FERRISBURGH, Vt. — Vermont has racked many firsts in the nation, including the abolition of slavery, but a University of Vermont history professor deconstructs that claim in a new book.
Dr. Harvey Amani Whitfield’s “The Problem of Slavery in Early Vermont 1777-1810” uncovers 30 years of slavery in the Green Mountain State. That is the subject of his talk, “Did Vermont’s 1777 Constitution actually prohibit slavery?” Sunday afternoon at the Rokeby Museum in Ferrisburgh, Vt.
“I had published a fair amount about slavery in the free-black population of New England, the Maritimes and Canada,” said Whitfield, the author of “Blacks on the Border: The Black Refugees in British North America, 1815-1860.”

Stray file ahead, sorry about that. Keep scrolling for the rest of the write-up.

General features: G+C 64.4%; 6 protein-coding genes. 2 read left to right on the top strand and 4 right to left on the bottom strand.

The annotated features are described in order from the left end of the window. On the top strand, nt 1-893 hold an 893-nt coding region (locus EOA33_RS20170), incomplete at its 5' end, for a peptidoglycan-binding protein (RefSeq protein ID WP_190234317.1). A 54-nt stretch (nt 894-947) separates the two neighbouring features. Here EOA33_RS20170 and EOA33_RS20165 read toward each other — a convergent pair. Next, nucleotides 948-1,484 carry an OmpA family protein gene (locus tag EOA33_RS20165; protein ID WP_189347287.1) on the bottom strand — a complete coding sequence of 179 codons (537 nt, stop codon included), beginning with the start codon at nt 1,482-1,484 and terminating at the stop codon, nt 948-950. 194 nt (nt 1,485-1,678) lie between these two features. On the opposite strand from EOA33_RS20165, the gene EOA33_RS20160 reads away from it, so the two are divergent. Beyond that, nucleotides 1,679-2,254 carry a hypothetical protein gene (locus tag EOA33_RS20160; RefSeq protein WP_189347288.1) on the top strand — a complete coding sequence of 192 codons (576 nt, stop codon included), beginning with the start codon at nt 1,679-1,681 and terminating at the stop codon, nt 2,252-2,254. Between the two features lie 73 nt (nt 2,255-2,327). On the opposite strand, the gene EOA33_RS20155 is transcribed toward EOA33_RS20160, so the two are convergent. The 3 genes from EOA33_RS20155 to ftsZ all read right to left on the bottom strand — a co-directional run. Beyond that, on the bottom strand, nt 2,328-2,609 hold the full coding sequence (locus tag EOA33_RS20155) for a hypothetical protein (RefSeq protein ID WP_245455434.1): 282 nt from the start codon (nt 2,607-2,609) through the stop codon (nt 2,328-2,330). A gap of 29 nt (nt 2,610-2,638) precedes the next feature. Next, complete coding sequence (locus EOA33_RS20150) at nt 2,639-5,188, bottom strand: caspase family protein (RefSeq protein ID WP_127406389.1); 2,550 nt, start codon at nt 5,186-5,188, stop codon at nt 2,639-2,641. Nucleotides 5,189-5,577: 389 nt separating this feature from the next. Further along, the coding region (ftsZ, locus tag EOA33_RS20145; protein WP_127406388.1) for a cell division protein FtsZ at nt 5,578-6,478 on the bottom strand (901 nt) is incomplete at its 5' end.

“I also wrote a lot about the Revolutionary War and how there was sort of a chance to start gradual emancipation in Vermont. I knew Vermont ended slavery in 1777. I wanted to see if slavery truly ended in 1777 and what happened.”
Despite Texas’s posturing, Vermont was the oldest and longest Republic when it abolished adult slavery.
“It only frees men over age 21 and women over age 18,” Whitfield said. “There’s a loophole for children to be enslaved.”
Whitfield searched the historical record at his institution, the Vermont State Archives, UVM, county courthouses, town-historian offices and 18th- and 19th-century newspapers.
“What I figured out, slavery doesn’t end in 1777. It’s a much longer, contracted process over a space of 30 years,” he said. “People are consistently subverting or ignoring the law. The best examples of this in 1786 the legislature passed the Sale and Transportation Act. They pass a law outlawing people form re-enslaving and kidnapping black people and selling them outside of the state. They do it in every Northern state. It’s not just a Vermont problem. It’s going on everywhere.”
Whitfield was surprised to discover black people were still subject to slavery.